This level of redundancy means data will be available more reliably, which is crucial for maintaining a great user experience. It’s also beneficial from a branding perspective as users won’t trust your brand as much if the website is always slow or crashing.

Ideal Use Cases For GraphQL Caching

GraphQL caching is ideal for serving relatively static or semi-dynamic content to a large audience. It’s particularly useful for websites that receive massive traffic spikes. Here are just a few of the best use cases for GraphQL caching.

Ecommerce Websites

GraphQL caching is great for ecommerce websites because many users browse the same set of product data, like product details, images, and prices. Caching this data can significantly speed up the page loading time, enhancing user experience and your SEO efforts.

Additionally, caching is essential for high traffic spike periods, such as Black Friday, when servers may be overwhelmed by a sudden influx of users.

News Websites

News articles are ideal candidates for caching because the articles are static data that will be read by many different users.

By caching articles, news websites can deliver content to their readers more quickly and efficiently without persistent queries to a database for the same information. This is particularly beneficial for any viral articles since edge caching offloads it to servers that are not yours, meaning any additional strain isn’t your problem.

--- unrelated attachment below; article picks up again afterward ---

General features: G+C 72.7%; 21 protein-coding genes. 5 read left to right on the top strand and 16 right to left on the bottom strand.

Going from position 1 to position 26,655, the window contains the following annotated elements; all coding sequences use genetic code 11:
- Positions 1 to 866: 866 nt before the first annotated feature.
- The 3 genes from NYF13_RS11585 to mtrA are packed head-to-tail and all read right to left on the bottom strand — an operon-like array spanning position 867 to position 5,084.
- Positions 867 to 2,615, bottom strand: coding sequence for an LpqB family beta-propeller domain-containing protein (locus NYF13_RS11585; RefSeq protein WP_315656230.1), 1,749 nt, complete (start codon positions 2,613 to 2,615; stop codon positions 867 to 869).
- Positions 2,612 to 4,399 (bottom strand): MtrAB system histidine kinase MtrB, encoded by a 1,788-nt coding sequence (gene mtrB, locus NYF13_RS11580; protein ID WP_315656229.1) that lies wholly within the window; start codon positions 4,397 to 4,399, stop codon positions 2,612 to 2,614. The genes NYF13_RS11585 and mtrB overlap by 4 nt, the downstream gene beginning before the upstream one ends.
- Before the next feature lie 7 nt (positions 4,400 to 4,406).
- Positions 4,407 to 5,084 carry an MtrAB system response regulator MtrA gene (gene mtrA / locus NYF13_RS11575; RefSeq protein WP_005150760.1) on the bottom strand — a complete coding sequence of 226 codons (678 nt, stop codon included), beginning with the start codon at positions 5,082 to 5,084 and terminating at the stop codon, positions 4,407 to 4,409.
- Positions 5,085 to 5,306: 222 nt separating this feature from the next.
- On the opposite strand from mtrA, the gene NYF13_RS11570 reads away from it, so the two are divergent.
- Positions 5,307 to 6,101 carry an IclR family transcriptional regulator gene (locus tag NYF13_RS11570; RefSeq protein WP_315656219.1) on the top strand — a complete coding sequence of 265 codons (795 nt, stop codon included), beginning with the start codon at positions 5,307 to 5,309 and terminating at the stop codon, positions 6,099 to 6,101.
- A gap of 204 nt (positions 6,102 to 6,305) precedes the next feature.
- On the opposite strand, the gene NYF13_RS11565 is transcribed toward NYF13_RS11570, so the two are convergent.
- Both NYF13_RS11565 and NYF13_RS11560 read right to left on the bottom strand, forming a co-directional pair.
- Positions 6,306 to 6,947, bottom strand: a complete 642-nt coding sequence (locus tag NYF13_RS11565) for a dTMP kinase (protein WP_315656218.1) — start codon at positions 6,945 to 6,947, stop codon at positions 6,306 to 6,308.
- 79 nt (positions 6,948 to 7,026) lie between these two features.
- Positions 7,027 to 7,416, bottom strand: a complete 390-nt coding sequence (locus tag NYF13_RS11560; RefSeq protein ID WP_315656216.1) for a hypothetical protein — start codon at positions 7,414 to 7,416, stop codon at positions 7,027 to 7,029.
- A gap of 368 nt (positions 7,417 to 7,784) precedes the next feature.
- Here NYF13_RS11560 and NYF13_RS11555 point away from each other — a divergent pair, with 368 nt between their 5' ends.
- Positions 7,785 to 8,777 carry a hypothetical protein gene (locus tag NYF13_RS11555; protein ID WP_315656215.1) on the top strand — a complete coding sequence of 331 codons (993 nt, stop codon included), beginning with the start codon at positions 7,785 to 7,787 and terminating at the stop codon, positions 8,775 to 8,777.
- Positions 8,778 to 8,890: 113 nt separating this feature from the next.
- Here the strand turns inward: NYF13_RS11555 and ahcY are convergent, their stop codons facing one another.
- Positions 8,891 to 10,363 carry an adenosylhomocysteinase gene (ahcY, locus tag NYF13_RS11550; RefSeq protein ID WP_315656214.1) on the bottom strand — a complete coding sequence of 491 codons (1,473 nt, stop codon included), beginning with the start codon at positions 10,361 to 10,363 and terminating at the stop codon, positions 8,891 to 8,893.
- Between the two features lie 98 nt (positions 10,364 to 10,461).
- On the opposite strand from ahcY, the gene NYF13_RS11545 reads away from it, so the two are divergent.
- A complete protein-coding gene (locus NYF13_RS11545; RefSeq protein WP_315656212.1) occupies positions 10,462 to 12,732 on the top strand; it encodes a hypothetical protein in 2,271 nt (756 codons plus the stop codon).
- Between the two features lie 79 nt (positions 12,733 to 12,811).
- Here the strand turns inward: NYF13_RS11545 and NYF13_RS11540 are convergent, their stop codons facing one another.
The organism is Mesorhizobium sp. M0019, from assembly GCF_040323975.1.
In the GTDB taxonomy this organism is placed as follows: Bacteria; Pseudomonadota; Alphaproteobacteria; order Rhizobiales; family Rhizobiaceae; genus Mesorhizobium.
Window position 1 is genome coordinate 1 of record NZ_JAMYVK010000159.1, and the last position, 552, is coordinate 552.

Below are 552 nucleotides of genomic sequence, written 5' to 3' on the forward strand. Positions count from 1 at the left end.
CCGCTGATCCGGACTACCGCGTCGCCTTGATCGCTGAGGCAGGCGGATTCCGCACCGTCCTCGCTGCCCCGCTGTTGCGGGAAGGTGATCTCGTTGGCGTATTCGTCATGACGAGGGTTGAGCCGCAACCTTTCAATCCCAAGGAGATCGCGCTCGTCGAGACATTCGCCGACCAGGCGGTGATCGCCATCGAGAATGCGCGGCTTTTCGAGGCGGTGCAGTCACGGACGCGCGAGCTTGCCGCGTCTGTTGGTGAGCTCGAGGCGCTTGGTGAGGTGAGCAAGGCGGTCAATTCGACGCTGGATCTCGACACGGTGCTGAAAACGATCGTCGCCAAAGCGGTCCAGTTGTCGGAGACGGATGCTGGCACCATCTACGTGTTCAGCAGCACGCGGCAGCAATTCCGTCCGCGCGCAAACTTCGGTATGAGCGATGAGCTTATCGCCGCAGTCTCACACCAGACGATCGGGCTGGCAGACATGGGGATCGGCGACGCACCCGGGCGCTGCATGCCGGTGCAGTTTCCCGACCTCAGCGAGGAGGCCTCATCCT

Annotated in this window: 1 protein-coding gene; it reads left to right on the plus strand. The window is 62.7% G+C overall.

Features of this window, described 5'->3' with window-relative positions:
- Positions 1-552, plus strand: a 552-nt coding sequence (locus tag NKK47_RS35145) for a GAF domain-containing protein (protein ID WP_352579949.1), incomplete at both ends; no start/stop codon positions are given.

Blogging Platforms

Similar to the example above, large content and blogging platforms, like Substack, can also be great candidates for GraphQL caching. These platforms often have parts of their data that are largely static, like blog posts, docs and tutorials, which can be cached to speed up access for readers.

While certain elements of the page, such as whether a user has liked a post, may be dynamic and change frequently, the core content of the articles remains relatively stable and is accessed repeatedly by different users.

Top Challenges With GraphQL Caching (And Solutions)